People are the single most important asset in every business.
But to ensure the employee experience is optimal and to minimize turnover, HR data and people analytics are critical.
Without it, HR teams and C-level executives will be left guessing about their employees’ engagement preferences, needs and frustrations. By understanding employees’ communications styles and behaviors, organizations can adjust and optimize their HR and employee experience programs accordingly.
Based on analysis of usage data from our own internal communications platform, private messages ranked as the most common type of content shared by employees. This points to a pattern whereby employees want and need more direct, personalized and relevant communications with their colleagues, teams and managers, and rightfully so. Rather than mass spamming messages to all staff, it’s far more effective to send messages to the most relevant people at the right times and in the right places.
If messages are too vague or are not filtered to target and reach the most relevant users, it can lead to clutter, confusion, less productivity and even poor results and performance. This is where having the ability to group messages according to the organizational structure of your organization is tremendously valuable.
By doing so, you can ensure there is far less spamming of irrelevant messages (i.e. “Who left their keys in the staff kitchen?” or “Whose car is blocking me in the parking lot?”) to all employees. Instead, the most relevant messages are delivered to the right employees at the right times and in the right places.
Study the Data to Post on Effective Days and Times
Additionally, the report found that news was posted most often at the start and end of the workweek. To be exact, Mondays had the highest rate of news being posted (24 percent), followed closely by Thursdays (18 percent) and Fridays (18 percent). Mondays, in particular, ranked highest when it came to the frequency of certain types of enterprise social posts, such as private messages (19 percent) and updates (18 percent).
There are several reasons this could be occurring. For one, the HR department may be keen to kick start the week with as much information as possible and provide a recap on key HR initiatives and programs. Additionally, the HR department could also use Mondays as a day for inspiring posts for all employees.
Regional managers and the head office could be posting news on the platform at both the start and end of the week to alert onsite front-line workers about technical difficulties that could impact their ability to deliver a positive customer experience to customers and guests.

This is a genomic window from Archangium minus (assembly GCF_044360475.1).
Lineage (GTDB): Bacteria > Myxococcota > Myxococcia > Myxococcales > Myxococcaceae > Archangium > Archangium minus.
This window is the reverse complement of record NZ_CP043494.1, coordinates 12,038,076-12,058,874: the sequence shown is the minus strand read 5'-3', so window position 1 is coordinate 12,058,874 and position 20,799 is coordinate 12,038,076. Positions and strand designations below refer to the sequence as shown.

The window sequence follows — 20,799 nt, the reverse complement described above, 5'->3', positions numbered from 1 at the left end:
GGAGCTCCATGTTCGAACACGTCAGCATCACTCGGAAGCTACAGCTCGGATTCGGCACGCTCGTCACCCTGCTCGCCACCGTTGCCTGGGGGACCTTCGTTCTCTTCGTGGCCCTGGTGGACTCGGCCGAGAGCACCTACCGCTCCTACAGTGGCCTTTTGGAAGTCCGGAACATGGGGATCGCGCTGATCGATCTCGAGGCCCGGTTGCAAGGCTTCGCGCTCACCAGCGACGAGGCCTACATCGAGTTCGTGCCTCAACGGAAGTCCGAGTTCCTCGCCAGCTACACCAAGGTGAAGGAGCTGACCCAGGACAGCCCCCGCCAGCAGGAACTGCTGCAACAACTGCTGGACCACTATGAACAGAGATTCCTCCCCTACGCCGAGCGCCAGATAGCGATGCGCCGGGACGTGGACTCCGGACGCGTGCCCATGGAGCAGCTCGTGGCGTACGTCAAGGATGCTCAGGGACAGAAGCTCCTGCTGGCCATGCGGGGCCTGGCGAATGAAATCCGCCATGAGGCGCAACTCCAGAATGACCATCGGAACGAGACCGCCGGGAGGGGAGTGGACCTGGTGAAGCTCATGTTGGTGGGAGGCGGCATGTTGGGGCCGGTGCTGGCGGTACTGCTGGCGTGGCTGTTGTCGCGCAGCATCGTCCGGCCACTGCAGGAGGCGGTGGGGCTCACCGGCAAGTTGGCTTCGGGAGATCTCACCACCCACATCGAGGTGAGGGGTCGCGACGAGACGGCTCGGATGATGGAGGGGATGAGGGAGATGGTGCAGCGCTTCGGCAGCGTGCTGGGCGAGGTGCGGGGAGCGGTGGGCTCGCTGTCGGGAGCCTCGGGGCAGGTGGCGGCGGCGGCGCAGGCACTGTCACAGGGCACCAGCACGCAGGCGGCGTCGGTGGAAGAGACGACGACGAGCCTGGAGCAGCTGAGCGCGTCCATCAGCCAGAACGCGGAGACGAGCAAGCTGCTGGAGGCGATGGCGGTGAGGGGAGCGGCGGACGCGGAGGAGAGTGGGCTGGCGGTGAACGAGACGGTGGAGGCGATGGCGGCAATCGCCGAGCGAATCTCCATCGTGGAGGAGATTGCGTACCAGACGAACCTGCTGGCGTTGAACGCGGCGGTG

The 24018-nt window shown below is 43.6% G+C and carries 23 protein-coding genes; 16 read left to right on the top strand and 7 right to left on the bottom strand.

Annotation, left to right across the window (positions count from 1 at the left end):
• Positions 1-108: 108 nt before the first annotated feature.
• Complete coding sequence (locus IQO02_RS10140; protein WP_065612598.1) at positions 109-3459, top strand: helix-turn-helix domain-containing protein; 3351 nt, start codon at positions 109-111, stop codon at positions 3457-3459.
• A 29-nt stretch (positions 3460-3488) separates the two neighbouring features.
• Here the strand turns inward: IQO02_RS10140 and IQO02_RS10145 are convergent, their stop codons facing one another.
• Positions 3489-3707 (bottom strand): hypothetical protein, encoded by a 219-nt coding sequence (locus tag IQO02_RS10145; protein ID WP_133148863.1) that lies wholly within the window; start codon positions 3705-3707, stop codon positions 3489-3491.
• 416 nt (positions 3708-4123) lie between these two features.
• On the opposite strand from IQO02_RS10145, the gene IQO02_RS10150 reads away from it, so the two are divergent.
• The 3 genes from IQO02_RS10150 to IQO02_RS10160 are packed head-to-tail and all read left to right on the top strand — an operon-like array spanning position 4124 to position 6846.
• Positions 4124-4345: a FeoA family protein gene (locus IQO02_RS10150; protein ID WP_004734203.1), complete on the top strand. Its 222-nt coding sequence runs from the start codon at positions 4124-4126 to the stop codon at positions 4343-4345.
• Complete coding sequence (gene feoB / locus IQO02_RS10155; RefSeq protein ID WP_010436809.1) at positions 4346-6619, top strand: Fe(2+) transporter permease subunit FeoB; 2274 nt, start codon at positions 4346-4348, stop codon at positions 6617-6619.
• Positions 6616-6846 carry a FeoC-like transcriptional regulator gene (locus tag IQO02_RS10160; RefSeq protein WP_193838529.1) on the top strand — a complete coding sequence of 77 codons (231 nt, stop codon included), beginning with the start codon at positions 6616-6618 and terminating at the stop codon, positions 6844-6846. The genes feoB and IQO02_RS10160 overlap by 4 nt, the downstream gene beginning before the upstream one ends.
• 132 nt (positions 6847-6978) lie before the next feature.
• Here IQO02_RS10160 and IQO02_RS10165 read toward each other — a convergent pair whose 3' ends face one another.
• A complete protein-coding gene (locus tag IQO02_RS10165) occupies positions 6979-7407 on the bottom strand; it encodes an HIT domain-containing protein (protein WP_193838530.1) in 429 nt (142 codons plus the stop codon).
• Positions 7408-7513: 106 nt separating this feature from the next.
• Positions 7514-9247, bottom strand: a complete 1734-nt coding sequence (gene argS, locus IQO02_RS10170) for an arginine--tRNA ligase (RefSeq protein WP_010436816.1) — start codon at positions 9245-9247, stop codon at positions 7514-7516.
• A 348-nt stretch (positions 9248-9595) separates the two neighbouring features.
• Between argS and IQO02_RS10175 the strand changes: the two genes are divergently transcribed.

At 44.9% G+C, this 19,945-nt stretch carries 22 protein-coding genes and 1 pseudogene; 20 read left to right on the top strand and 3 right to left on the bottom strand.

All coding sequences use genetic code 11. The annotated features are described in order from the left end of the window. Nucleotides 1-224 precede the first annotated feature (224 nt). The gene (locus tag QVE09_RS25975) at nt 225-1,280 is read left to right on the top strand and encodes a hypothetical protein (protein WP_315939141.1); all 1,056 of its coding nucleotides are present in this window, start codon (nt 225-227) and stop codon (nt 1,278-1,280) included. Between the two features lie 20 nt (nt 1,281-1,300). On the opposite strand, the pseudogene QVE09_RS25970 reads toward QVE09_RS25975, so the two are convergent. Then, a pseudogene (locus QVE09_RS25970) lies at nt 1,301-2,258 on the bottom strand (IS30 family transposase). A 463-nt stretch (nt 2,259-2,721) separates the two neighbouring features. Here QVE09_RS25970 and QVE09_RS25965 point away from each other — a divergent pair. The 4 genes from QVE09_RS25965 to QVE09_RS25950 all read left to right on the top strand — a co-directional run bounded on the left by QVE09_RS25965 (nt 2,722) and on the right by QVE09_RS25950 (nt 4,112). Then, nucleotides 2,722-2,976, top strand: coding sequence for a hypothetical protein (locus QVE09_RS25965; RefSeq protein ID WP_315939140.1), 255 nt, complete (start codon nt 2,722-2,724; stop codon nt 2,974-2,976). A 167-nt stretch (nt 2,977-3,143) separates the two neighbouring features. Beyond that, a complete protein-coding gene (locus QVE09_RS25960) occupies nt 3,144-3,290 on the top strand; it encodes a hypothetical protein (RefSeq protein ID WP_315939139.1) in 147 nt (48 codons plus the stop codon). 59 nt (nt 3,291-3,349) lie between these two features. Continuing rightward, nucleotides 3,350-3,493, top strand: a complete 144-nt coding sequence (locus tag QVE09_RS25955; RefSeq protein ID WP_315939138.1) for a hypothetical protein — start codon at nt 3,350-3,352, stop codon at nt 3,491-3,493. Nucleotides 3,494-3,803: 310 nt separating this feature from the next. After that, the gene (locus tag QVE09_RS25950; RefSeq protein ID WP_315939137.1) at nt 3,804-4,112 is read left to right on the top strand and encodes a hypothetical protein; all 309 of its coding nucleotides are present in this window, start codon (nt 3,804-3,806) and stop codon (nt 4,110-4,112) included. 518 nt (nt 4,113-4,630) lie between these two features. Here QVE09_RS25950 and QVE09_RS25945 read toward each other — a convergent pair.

Upon looking closer at the frequency of news consumption, we found that the late afternoon/early evening hours were the most popular time of day when employees read news items on the enterprise social platform. More specifically, 43 percent of the news items posted daily were read between noon and 6 p.m., while 39 percent were read between 6 a.m. and noon.
This could be occurring for several reasons. For one, front-line workers may be less inclined to check the enterprise social network during the morning hours because they are focused on clocking in, getting direction from their supervisors and setting out to perform their daily tasks. Another reason could be that they are waiting until the afternoon hours when there is a lull in customers or guests coming in, or when they have a schedule break for lunch, to read news items on the enterprise social network.
Tech a Vital Tool to Stem Digital and Device Overload
The struggle to overcome device and digital overload is very real. Just look at data from App Annie to see what I mean. The average British smartphone owner installs more than 80 apps on their device, but uses just over 30 of them on a monthly basis. Thirty apps is still a lot of apps and can lead to clutter and confusion.
If employees are using 30 apps regularly and in all likelihood using a combination of these apps to communicate with colleagues, teams and even managers about work-related communications, it can result in a few problems. For one, the messages being sent and received will start to feel like spam and become overwhelming. Second, it could even have a negative impact on employees’ productivity levels and job performance, which in turn, could lead to fractured relationships with their managers and less employee satisfaction. Third, it can make it difficult for companies to protect their data (and comply with important regulations, such as ISO 27001 and EU GDPR).
Take, for example, what could happen if an employee has left an organization but is still using WhatsApp or other social media and messaging apps to communicate with former employees about work. Sensitive information could be exposed or leaked.
To avoid these problems, companies need to conduct an internal audit of the communications methods, preferences and tools being used by their employees. You’ve heard the saying: What you don’t know can hurt you.
That’s especially true for workplace communications. Companies cannot afford to live in ignorant bliss and need to make sure they know this information first and foremost. This is the only way to know if a problem exists before determining the best solution.